Over 100 Gather at First Meeting of the Long Island Main Street Alliance

Over one hundred small businesses, chambers, civics and local officials braved flash floods on Tuesday in Farmingdale for the first meeting of the LI Main Street Alliance to focus on bringing resources to their downtown business districts.

Speakers included Albert Brenner from People’s United Bank, Harry Coghlan from the Nassau County IDA, Tony Catapano from the Suffolk County IDA, John Keating from PSEG Long Island, Kathy Wisnewski from National Grid, and Peter Daly from GettinLocal all spoke at the event.

It opened with a welcome from Vision Long Island Director Eric Alexander and a thank you to the participating organizations for the event. This included the Long Island Business Council, the Nassau Council of Chambers of Commerce, the Suffolk County Alliance of Chambers, and Vision Long Island. 

The first order of business was addressing the moratorium on natural gas that impacts 2,400 applications for service in the last two months.  Of those 400 applications are for new service which impacts the construction of 12,000 residential units in the region with roughly 2,000 from downtown, TOD, Main Street and affordable housing units on Long Island.  The delay also impacts commercial and institutional development including downtown small businesses, hospitals, schools, supermarkets, industrial and office buildings.  The remaining 2,000 applications in the moratorium are conversions from carbon polluting home heating oil to natural gas or expanded gas services for residential homes or local businesses.

The attendees spoke of delays for downtown TOD and affordable housing projects and small businesses openings in downtown Farmingdale, Central Islip, Bellport, Baldwin, Lynbrook, Uniondale, Huntington Station among others.  Letters are being collected to the NYS DEC who will make the final decision on the proposed “Williams pipeline” and public demonstrations are also being planned.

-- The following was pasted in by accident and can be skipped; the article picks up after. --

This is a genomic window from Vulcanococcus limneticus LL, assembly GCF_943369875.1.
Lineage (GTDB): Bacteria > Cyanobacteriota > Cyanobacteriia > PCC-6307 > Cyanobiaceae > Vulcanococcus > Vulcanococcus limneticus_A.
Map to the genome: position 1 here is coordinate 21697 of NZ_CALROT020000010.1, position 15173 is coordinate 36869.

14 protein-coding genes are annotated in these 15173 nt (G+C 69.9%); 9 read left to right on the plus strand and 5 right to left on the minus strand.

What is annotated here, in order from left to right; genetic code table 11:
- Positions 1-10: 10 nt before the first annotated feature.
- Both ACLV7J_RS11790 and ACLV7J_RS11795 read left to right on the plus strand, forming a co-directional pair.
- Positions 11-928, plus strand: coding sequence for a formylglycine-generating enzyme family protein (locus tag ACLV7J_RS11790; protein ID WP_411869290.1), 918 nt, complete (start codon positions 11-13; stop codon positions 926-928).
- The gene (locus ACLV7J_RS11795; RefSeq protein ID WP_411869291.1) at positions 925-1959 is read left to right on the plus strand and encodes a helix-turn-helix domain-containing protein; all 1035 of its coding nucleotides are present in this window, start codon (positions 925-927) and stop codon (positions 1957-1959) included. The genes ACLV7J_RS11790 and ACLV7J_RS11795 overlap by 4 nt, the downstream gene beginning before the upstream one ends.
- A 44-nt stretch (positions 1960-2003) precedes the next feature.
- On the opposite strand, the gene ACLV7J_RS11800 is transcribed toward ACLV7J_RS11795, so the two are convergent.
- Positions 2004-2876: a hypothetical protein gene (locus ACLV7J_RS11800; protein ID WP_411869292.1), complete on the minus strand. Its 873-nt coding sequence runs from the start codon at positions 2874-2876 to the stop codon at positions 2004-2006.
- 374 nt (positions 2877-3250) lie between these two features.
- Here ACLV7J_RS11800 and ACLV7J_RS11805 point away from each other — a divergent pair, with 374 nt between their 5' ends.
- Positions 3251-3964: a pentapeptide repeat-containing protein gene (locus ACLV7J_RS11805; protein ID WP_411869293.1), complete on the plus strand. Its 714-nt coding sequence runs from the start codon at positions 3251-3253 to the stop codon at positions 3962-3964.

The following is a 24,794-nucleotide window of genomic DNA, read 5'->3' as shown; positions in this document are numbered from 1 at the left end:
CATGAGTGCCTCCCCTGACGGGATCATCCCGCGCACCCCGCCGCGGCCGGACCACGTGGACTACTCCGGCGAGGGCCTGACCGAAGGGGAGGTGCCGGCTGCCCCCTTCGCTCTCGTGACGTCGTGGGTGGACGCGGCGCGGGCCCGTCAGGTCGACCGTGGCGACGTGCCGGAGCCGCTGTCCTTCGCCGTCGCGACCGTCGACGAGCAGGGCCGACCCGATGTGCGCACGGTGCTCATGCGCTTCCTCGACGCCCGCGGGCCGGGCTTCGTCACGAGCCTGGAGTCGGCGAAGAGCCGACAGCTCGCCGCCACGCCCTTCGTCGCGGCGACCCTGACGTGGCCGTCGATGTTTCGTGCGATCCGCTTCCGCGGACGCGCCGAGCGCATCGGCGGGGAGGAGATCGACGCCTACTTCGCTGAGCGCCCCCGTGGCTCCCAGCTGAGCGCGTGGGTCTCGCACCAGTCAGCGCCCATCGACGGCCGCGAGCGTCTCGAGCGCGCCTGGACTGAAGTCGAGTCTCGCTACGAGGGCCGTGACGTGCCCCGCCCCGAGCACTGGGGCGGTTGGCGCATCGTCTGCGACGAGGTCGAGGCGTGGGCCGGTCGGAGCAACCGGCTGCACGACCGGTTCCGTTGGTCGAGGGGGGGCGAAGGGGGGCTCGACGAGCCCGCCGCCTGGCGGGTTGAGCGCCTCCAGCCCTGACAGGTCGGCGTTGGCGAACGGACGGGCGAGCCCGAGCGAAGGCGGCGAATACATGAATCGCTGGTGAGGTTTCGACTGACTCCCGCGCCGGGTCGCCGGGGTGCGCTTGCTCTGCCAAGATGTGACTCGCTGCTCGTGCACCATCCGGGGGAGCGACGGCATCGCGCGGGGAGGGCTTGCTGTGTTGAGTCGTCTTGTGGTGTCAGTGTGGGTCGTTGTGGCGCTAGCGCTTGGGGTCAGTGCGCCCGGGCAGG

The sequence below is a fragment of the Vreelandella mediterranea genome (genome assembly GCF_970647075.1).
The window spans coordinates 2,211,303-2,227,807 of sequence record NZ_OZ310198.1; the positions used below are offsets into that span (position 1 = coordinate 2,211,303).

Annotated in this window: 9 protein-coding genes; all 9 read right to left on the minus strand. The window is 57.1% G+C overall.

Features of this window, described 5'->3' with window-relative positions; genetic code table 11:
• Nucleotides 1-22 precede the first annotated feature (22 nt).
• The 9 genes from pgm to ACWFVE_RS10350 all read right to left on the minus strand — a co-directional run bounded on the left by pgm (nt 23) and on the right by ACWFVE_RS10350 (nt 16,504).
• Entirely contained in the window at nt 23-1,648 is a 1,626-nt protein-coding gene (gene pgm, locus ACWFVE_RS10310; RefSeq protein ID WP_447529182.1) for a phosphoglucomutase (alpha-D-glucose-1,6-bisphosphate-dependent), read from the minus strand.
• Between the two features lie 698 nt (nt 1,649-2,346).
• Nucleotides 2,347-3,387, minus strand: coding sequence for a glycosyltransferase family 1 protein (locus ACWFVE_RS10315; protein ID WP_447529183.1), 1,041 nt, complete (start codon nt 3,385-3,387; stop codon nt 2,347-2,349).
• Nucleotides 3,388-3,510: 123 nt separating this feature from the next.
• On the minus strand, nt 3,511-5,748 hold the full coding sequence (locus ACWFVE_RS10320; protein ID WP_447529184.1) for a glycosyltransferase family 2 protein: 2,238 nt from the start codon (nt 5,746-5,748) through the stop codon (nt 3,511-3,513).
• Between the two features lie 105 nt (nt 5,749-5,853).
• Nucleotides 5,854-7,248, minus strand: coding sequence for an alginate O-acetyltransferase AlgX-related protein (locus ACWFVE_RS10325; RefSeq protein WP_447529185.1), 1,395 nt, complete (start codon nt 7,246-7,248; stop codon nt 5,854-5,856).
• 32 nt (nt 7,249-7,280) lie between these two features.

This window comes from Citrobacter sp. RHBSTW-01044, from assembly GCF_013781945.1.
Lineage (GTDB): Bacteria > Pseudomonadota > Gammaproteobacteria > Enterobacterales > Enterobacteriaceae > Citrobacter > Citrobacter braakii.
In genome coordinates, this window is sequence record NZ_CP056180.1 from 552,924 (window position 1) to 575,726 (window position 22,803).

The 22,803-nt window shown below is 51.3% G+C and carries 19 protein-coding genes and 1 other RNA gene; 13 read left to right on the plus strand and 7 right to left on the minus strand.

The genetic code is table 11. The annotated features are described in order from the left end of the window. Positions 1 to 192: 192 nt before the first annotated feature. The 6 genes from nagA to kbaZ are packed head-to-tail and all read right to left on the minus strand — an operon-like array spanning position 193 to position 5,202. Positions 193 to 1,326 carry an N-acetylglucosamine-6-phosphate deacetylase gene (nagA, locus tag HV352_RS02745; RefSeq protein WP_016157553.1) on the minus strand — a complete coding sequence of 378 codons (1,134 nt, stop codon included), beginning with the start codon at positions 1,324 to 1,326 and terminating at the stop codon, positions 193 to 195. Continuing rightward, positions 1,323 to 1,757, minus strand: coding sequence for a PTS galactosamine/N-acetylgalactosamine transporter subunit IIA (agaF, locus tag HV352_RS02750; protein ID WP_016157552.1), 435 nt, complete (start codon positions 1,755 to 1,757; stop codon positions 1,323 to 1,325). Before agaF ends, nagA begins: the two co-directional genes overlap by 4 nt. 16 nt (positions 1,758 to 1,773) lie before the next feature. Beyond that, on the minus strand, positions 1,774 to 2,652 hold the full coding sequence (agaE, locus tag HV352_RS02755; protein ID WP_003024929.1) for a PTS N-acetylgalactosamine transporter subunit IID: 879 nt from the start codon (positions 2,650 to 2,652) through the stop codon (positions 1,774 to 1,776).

There was also the announcement of a rally in Lynbrook to raise support for passage of this important regional project.   The rally will take place August 7th at 10 am in downtown Lynbrook and the Mayor and some Trustees will be there.  People can also continue to write letters of support here.

Albert Brenner Senior Vice President of People’s United Bank provided a comprehensive economic update for the region that includes a slow but long economic expansion with a decline on LI of manufacturing jobs into health care and social services delivery.  He covered our region’s assets and opportunities with a focus on downtowns to increase density for housing and commercial development, preserve existing housing stock, provide small business incubation.  To the delight of the attendees he also emphasized the economic importance of placemaking for improved public spaces in our Main Street business districts. He started by stating that even though you may not see a direct reflection of trends in the economic market on Main Street, that all economics was local.  Mr. Brenner talked about how we are in the longest period of economic growth in the US right now, but that it’s been exceptionally slow when compared to previous periods.  However, Main Street provides certain unique challenges that require investment by both private and public entities.  Aging building stock needs to be updated while new types of businesses are needed to attract foot traffic and bring outside money into the area.  There’s also now a need for community in the downtowns as millennials have shown a preference for urban living.  This comes as Long Island’s population is aging and there is a rising need for affordable housing to help keep youth on Long Island.

Harry Coghlan Director of the Nassau IDA spoke about their actions to create local partnerships and increased transparency of IDA funding with a full commitment to downtown growth.  They also now have a radio show to better communicate the economic development activities in Nassau County. Mr. Coghlan began by talking about how his background was in the private sector and how that gave him the perspective to see that the IDA needed to raise awareness about its mission.  He moved to begin marketing and advertising the IDA as a resource for Main Street businesses.  He also talked about how the IDA is collaborating with Suffolk IDA and local businesses to create a better environment for everyone.  In particular, the IDA has partnered with Discover Long Island and National Grid to create a “Businesses Belong on Long Island” campaign.  He also took time to praise the work of some downtowns on Long Island, such as the work in the Town of Hempstead to create a path forward on important regional projects.